OCEAN SPRINGS, MS (WLOX) - Jody Broussard and his brother spent the morning going over the days catch: two ice chests full of big, beautiful, white shrimp.
Nearby, birds sit perched, waiting on a free meal. They won't be getting it though, because Jody has other plans.
"I've been eating oysters, raw oysters on the half shell, fried shrimp and I haven't had a problem with it at all," Broussard said. "I feel like it's safe."
Further down the dock, Adam Ladnier cleans up a boat after a fishing trip. Fish from the Gulf is a family favorite.
"So far, so good," Ladnier said. "Me and my family haven't stopped eating it and until we hear something otherwise, we're going to keep eating it."
Even with the wind blowing and surf full of whitecaps, you won't find a shortage of coast fishermen going out to try their luck for the day, or people casting a line from the pier.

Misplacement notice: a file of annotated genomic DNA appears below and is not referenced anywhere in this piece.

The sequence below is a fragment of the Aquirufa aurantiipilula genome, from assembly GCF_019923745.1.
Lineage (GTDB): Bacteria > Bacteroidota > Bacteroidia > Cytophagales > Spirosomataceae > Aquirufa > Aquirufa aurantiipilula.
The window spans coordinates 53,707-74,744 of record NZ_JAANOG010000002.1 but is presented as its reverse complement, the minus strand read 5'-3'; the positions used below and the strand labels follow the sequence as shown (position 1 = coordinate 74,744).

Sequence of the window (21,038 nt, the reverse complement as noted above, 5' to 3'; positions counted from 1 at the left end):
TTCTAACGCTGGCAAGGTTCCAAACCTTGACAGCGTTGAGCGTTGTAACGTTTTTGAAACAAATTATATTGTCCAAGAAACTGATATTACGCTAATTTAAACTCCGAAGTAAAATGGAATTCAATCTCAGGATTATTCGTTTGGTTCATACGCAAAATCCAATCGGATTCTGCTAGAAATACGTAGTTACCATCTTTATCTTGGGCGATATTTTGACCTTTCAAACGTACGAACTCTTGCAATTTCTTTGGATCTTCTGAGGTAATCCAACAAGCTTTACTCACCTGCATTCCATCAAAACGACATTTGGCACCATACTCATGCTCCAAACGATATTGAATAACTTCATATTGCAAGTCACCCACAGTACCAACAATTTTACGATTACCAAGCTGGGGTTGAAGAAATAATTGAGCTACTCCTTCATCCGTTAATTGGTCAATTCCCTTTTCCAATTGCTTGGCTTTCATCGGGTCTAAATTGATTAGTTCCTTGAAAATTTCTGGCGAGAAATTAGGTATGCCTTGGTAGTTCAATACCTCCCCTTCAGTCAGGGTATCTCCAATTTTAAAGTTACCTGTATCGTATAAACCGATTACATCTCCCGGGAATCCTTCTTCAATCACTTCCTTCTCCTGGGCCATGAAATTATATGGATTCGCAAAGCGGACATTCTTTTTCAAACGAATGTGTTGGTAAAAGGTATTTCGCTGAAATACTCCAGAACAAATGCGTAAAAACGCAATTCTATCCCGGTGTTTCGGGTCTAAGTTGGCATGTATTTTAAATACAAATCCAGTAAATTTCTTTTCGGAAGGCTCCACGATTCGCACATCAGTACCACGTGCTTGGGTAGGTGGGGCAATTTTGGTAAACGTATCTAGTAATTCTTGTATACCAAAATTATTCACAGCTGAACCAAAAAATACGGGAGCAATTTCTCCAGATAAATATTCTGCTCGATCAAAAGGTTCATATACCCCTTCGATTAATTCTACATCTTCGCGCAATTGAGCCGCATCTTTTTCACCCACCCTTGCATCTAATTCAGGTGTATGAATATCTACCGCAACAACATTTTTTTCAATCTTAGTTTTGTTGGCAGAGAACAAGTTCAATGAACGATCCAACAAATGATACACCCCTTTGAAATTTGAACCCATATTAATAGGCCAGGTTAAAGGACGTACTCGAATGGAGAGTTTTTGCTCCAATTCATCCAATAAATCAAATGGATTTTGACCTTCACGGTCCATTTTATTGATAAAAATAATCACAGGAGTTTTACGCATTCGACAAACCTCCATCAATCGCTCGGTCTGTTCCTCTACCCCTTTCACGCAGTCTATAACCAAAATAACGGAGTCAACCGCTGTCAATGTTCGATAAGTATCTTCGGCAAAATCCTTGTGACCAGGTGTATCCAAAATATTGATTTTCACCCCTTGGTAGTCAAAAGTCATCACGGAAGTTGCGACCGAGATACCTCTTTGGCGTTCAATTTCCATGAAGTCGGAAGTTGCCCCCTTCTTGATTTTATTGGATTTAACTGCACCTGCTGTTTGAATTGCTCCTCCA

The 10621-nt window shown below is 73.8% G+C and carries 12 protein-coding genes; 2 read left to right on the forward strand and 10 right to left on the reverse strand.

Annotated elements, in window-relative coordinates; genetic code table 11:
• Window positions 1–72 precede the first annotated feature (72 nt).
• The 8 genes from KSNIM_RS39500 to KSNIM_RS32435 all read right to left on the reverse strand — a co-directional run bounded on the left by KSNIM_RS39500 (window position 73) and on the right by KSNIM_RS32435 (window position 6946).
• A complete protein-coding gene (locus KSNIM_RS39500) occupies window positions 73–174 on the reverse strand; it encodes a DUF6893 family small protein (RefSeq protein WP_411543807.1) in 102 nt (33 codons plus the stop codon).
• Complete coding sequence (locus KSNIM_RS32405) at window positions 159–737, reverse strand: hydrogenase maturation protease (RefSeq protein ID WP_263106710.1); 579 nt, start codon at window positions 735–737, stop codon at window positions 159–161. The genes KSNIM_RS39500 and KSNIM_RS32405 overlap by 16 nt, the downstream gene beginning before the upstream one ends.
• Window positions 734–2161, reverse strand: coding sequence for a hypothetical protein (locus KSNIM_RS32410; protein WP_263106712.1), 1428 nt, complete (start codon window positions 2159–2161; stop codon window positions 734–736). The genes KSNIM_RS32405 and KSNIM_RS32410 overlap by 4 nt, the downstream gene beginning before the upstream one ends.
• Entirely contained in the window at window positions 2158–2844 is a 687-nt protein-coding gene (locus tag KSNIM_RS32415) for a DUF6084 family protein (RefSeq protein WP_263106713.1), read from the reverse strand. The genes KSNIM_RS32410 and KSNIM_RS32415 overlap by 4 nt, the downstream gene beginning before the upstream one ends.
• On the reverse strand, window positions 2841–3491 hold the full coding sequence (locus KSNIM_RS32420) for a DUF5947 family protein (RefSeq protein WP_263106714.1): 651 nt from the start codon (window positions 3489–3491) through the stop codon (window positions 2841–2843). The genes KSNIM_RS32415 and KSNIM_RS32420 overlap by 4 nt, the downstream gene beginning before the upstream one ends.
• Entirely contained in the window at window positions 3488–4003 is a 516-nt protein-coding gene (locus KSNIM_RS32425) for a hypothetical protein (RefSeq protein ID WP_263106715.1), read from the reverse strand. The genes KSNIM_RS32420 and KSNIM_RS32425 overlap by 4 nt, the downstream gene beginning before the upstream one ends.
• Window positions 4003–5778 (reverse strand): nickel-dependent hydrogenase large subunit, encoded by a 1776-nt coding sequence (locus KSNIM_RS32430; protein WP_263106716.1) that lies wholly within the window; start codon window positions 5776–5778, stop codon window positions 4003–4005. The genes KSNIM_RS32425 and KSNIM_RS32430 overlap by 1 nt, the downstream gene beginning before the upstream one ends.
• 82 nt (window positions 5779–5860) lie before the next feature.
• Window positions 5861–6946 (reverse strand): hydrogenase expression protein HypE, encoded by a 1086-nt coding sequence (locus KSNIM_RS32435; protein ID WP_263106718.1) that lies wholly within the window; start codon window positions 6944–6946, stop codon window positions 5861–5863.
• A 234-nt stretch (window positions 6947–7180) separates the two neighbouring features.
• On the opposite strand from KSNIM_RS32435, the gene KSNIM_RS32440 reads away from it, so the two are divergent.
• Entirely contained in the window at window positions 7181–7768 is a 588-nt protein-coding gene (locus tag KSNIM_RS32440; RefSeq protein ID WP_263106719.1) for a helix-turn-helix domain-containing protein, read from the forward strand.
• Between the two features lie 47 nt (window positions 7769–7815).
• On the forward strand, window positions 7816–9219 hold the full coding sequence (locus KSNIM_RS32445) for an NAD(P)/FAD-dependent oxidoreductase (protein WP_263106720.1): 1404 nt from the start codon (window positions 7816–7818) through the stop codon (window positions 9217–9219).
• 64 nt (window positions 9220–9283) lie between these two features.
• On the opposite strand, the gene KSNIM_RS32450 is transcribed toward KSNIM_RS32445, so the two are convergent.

Dena Davis just got back in, and there's a reward in the ice chest waiting for her.
"It's as good as ever. So far there's been no problem," Davis said. "We eat it, we've been eating it since late last year, and it's good. We're not at all worried. We feed it to our kids."
No doubt, hundreds of scientists are testing Gulf seafood every day of the week, trying to make sure that it's safe. While most of the fishermen I talked to believe what the government says, others do not.
You can put Rodney Allen in that camp. Even if he catches something, he won't be eating it.
"No sir, I will not," Allen said. "Not until they can guarantee me that it's safe for me and my family."
Even without a guarantee, most people on the coast are not about to give up the pleasure found on a plateful of shrimp or fish.
Just this week, the last remaining waters of the Gulf that were closed to fishing after the oil spill were re-opened.